Bayes’ theorem provides a way of computing
P(A|B) but uses
P(B|A). How would we go about finding either without one being given initially?
To think about this question more clearly, we need to think about the intersection: P(A ∩ B). Recall that P(A ∩ B) is the probability that both
B are true. We learned about P(A ∩ B) when
B were independent but it also makes sense to think about the intersection in other cases.
First, let’s rephrase the conditional probability in plain language.
P(A|B) is asking:
What is the probability that
Awill happen if we already know that
Written like this makes it clear that we’re asking a question about both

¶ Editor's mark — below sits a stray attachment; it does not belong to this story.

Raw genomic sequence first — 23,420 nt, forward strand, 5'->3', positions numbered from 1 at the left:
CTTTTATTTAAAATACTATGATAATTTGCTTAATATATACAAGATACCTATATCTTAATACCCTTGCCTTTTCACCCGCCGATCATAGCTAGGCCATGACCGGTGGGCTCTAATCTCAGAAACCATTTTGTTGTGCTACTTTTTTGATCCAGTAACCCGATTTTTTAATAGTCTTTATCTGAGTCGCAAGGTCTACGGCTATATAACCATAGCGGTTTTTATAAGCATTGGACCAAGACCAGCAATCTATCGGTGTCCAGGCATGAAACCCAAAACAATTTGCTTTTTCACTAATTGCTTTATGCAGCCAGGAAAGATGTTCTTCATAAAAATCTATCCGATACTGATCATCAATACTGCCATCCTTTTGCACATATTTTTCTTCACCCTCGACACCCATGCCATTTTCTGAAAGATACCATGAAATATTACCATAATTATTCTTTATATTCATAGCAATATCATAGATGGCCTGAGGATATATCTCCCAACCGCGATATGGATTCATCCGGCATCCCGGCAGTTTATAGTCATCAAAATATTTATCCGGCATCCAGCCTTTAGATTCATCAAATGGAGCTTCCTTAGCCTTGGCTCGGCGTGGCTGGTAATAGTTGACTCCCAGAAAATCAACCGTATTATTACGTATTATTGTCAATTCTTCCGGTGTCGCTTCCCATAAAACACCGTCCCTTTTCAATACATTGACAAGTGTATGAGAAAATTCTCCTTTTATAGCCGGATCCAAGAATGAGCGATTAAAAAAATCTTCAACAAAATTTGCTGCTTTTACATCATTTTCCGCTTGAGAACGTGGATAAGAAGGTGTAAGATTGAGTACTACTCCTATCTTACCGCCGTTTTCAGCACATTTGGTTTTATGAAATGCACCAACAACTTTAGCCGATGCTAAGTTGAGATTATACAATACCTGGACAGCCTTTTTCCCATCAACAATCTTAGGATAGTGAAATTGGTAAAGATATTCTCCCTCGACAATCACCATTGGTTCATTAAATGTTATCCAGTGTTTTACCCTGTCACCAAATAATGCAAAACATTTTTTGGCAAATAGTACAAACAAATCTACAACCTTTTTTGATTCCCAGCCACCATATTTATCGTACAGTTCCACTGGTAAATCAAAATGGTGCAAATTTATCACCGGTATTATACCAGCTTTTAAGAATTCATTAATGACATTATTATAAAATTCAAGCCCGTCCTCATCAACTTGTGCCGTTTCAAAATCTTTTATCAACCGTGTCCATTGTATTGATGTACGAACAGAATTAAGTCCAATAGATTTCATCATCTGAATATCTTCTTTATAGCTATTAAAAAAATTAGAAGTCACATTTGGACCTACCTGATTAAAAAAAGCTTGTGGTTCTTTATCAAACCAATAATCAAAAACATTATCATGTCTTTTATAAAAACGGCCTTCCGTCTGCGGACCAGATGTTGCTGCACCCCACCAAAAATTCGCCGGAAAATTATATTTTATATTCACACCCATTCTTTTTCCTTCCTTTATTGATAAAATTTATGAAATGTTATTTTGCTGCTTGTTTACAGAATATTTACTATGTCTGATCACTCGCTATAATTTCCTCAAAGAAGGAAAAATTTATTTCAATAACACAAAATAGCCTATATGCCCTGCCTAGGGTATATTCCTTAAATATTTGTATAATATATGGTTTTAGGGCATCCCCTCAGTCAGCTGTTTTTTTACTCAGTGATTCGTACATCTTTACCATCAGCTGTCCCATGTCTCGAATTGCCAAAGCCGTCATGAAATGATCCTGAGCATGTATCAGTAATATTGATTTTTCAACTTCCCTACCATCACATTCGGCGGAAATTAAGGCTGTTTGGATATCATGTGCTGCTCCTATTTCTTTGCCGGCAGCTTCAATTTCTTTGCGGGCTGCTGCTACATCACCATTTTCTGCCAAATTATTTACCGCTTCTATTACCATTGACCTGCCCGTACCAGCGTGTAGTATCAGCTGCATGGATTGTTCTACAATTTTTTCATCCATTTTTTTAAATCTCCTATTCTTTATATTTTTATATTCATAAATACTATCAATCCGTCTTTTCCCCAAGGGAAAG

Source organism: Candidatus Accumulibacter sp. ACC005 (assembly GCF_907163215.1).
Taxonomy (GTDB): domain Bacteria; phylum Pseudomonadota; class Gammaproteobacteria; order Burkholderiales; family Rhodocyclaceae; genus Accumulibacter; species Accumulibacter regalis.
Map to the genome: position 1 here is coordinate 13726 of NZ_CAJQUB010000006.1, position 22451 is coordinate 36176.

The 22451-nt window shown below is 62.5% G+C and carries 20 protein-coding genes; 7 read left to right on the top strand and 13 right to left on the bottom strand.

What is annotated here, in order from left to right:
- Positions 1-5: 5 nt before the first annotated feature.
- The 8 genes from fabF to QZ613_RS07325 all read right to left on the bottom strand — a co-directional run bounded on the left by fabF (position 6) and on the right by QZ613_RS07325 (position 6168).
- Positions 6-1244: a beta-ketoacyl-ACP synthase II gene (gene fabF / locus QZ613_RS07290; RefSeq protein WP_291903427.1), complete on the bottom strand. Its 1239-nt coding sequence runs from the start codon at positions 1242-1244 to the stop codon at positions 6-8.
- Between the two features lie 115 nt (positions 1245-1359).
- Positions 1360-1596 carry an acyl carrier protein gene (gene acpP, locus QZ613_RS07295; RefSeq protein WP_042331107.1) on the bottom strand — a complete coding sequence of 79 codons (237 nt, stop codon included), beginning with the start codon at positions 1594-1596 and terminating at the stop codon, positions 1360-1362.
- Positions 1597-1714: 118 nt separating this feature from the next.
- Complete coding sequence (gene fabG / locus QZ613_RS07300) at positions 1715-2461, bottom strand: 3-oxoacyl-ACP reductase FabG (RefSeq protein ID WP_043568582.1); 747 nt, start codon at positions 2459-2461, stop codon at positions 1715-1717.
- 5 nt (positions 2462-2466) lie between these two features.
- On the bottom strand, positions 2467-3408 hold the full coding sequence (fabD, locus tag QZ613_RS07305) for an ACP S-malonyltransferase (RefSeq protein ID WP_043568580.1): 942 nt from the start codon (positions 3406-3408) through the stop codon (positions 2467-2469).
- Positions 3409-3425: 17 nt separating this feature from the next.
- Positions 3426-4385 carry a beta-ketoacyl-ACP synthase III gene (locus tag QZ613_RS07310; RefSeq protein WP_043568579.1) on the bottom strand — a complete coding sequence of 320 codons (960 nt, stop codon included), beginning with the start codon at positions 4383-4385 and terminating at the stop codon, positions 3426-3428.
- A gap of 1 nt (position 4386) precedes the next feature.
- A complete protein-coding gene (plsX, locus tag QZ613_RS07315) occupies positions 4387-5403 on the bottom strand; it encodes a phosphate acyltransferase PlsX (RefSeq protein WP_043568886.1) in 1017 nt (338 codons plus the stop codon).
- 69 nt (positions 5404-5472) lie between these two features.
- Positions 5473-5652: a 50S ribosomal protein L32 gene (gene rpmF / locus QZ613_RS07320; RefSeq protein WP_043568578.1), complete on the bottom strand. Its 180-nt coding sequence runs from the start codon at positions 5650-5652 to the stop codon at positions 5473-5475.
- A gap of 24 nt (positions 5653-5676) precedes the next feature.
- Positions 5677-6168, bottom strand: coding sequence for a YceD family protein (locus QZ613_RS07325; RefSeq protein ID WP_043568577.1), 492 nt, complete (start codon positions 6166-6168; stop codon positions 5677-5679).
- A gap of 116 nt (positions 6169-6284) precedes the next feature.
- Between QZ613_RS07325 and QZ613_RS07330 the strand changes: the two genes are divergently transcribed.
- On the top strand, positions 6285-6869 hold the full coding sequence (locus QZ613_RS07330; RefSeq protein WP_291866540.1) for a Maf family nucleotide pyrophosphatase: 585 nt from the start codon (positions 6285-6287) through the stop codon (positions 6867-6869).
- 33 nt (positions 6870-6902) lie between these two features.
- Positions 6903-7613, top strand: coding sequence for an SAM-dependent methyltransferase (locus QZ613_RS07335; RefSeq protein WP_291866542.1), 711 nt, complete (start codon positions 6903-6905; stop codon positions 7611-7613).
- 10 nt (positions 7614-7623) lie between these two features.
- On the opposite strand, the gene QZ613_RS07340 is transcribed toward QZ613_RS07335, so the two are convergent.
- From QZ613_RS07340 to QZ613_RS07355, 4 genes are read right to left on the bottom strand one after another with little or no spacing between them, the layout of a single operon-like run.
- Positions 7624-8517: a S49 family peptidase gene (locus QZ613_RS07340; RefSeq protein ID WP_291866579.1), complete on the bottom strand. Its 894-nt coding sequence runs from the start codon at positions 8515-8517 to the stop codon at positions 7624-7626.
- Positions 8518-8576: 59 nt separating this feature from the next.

B happening. So
P(A|B) is related to P(A ∩ B) in some way but how exactly? There certainly not equal. This is where our knowledge that
B already happened comes into play. Since
B happened, the probability that we’re computing is essentially no longer between
1 but instead between
P(B). Tying this all together, we can rewrite
P(A|B) as follows
P(A|B) = P(A ∩ B) /
This presents us with another way of computing conditional probabilities: we can compute the probability of the intersection.